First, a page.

Margaret Atwood conceived the Republic of Gilead in The Handmaid's Tale as one logical outcome of what she termed the 'strict theocracy' of the 'fundamentalist government' of the United States' Puritan founding fathers.1 Her Gileadean government maintains its power by means of surveillance, suppression of information, 're-education' centres, and totalitarian violence. Its major national issue, sterility consequent on nuclear and chemical pollution, it addresses through sexual surrogacy, turning its few fertile women into 'Handmaids' to its highest-level Commanders and their wives, using as justification the biblical story in which the barren Rachel directs her husband Jacob to 'go in unto' her servant Billah: 'and she shall bear upon my knees, that I also may have children by her' (epigraph).
We learn about Gilead through one of its (self-described) 'two-legged wombs' or 'ambulatory chalices' (128), the Handmaid Offred, who records her story after she has escaped the regime. Caught up in a dystopian state that the novel hypothesizes as the logical extension not only of Puritan government but also of the agenda articulated during the 1980s by America's fundamentalist Christian Right, what Offred knows is that power pervades every aspect of Gileadean life. Power: 'who can do what to whom and get away with it, even as far as death,' 'who can do what to whom and be forgiven for it' (126–27). What Offred also knows is that the temptations of power offer a feminine inflection: 'if you happen to be a man,' she addresses her future reader, 'and you've made it this far, please remember: you will never be subjected to the temptation of feeling you must forgive, a man, as a woman' (126). The novel's outwardly conformist and once independent Offred has seen her social value reduced to reproduction, and her personal freedom completely curtailed. But the retrospective monologue in which she tells her story reveals her as observant of the [End Page 857] gendered configurations of power in both the personal and the political realms, in both 'the time before' and the present of the novel. It also shows her as analytic and ironic about those relations and as capable of using them to her own advantage. Offred, in short, is a fictional product of 1970s feminism, and she finds herself in a situation that is a fictional realization of the backlash against women's rights that gathered force during the early 1980s.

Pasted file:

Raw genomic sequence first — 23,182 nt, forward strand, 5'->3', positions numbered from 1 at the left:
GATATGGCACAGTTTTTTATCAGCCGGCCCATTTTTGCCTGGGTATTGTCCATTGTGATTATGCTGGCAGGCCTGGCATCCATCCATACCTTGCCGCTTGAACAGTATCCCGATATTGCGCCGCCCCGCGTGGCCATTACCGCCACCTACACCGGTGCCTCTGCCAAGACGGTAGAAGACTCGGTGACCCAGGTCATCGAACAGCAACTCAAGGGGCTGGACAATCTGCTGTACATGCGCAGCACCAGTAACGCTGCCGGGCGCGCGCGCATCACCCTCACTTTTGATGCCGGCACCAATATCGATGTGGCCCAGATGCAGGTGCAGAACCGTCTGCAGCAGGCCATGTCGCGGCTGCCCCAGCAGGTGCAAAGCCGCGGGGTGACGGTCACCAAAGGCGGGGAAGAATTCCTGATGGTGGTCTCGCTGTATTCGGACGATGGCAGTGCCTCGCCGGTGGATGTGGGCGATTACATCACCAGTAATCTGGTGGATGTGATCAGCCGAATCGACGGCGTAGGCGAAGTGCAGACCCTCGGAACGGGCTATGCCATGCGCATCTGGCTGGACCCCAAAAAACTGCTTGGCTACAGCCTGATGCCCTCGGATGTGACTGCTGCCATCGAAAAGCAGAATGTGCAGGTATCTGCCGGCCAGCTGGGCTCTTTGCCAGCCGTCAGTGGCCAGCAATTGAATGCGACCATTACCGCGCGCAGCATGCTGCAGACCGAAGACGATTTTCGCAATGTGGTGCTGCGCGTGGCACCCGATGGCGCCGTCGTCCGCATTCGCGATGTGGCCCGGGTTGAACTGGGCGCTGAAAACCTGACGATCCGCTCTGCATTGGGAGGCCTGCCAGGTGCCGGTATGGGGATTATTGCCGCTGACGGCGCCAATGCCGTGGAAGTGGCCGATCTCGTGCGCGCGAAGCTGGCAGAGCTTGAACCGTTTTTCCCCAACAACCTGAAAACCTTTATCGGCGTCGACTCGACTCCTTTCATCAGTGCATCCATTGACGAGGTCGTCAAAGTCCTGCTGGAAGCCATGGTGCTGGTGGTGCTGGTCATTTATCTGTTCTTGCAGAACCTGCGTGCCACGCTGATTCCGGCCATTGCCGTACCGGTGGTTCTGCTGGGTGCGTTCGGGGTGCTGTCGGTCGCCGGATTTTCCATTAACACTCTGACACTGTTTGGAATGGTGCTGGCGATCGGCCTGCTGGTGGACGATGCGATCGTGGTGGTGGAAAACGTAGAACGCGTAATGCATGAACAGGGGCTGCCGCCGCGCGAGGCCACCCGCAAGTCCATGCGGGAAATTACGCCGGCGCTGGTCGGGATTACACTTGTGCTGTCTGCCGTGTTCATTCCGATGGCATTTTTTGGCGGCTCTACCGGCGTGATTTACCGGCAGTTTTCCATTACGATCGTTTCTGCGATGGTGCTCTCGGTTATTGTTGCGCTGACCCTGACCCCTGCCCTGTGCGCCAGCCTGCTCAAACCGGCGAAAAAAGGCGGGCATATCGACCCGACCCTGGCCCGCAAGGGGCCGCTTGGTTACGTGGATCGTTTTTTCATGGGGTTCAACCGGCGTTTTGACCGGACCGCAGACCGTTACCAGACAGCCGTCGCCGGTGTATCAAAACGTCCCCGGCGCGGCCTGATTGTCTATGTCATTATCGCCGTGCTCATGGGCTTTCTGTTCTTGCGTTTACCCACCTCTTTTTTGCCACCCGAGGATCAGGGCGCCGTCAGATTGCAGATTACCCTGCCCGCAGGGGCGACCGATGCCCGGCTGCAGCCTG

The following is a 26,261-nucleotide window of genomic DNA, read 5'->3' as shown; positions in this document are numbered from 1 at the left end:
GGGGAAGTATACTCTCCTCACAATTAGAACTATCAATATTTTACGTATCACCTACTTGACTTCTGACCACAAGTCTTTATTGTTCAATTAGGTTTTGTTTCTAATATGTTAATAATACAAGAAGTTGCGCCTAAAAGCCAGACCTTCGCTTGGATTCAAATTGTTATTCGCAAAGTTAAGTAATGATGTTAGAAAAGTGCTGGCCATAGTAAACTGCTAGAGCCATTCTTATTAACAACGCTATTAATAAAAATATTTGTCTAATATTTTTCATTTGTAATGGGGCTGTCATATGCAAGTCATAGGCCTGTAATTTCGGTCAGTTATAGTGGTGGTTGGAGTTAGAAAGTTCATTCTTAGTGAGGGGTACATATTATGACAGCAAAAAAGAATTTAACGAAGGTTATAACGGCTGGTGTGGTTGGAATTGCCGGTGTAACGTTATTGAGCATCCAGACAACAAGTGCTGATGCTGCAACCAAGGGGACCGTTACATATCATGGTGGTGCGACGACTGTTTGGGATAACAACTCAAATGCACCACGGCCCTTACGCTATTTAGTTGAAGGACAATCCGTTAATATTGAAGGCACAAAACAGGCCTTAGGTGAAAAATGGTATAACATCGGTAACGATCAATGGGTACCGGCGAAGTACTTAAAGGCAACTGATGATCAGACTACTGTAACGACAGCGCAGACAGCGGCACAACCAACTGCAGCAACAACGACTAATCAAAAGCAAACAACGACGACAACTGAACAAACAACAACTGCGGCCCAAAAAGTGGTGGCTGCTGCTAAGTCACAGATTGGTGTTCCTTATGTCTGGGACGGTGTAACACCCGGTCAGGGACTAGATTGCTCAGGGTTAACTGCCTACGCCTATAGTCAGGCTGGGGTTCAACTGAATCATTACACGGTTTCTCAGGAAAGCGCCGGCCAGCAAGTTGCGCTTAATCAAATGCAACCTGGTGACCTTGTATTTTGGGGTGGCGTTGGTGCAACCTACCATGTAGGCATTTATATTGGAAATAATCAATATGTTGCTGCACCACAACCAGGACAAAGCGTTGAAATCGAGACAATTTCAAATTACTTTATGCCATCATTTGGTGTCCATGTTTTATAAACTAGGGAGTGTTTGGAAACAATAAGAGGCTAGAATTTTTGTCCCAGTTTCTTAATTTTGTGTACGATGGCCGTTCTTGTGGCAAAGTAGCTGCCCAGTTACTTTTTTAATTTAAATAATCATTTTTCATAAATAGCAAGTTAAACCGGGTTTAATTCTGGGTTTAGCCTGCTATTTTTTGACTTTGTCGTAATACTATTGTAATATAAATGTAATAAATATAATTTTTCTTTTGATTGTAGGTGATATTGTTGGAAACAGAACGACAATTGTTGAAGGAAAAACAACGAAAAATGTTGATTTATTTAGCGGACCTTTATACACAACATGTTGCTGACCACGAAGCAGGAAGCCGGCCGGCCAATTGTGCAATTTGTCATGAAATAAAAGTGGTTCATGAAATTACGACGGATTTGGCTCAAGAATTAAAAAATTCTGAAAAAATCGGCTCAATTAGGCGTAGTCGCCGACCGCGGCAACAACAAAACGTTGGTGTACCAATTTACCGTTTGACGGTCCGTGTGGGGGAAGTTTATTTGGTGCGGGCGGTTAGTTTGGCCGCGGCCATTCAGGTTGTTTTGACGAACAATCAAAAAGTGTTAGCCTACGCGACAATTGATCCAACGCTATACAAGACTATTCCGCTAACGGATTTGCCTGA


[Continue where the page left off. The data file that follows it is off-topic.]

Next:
Between 1965, when Atwood wrote her first published novel, The Edible Woman, and 1985 when she published The Handmaid's Tale, women – especially middle-class women like Atwood's heroines – had seen major improvements in their access to higher education and the professions, in employment equity, in access to legal abortion, and in divorce law. Atwood herself had been embraced as a feminist novelist by a panoply of writers and critics representing a wide variety of feminist positions.2 She had responded initially by resisting the label feminist (a label that she noted was sometimes used by reviewers to dismiss her early work), then by carefully defining the kind of feminist she was. By 1976, she described herself as 'probably ... a feminist, in the broad sense of the term' (Sandler, 56), but in a 1979 interview she also found the term insufficiently 'inclusive' of her interests (Gerald and Crabbe, 139). When The Handmaid's Tale was about to appear, Atwood gave an interview to feminist theorist Elizabeth Meese, in which she iterated her definition of feminism as a 'belief in the rights of women ... [as] equal human beings' but in which she also firmly distanced herself from feminist or doctrinaire separatism: she would have no truck with attempts – feminist or otherwise – to control what people write or say, and 'if practical, hardline, anti-male feminists took over and became the government, I would resist them' (Meese, 183). She had put the matter more positively two years earlier, just before she turned to the writing of The Handmaid's Tale: 'Am I a propagandist? No! Am I an observer of society? Yes! And no one who observes society can fail to make observations that are feminist. That is just ... commonsense' (Jamkhandi, 5).3